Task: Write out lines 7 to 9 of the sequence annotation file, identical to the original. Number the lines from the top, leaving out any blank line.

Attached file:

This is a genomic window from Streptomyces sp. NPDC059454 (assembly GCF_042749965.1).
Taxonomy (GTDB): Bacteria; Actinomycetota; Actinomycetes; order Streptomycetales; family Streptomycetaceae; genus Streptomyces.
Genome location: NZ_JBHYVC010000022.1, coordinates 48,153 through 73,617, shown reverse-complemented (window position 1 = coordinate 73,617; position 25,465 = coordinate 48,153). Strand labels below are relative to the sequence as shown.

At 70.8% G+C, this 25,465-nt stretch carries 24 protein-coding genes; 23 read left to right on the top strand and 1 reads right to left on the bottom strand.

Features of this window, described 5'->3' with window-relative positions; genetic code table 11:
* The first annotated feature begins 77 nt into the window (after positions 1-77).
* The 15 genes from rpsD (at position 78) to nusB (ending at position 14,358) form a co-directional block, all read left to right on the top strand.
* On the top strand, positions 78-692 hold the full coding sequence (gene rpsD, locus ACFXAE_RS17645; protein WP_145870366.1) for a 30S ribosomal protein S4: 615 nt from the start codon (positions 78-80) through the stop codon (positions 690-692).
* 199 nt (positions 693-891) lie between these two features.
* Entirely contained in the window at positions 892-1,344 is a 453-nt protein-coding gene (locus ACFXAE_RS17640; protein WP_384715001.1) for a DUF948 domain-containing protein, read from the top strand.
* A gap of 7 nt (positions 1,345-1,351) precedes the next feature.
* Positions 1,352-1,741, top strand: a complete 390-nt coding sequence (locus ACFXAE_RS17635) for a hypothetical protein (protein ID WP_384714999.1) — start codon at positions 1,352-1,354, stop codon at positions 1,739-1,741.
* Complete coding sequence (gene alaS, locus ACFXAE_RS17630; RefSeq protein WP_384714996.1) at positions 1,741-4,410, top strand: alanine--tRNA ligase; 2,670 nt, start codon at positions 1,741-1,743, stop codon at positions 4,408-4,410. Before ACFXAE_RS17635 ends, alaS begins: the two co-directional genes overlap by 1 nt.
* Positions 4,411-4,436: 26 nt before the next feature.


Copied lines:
* The 15 genes from rpsD (at position 78) to nusB (ending at position 14,358) form a co-directional block, all read left to right on the top strand.
* On the top strand, positions 78-692 hold the full coding sequence (gene rpsD, locus ACFXAE_RS17645; protein WP_145870366.1) for a 30S ribosomal protein S4: 615 nt from the start codon (positions 78-80) through the stop codon (positions 690-692).
* 199 nt (positions 693-891) lie between these two features.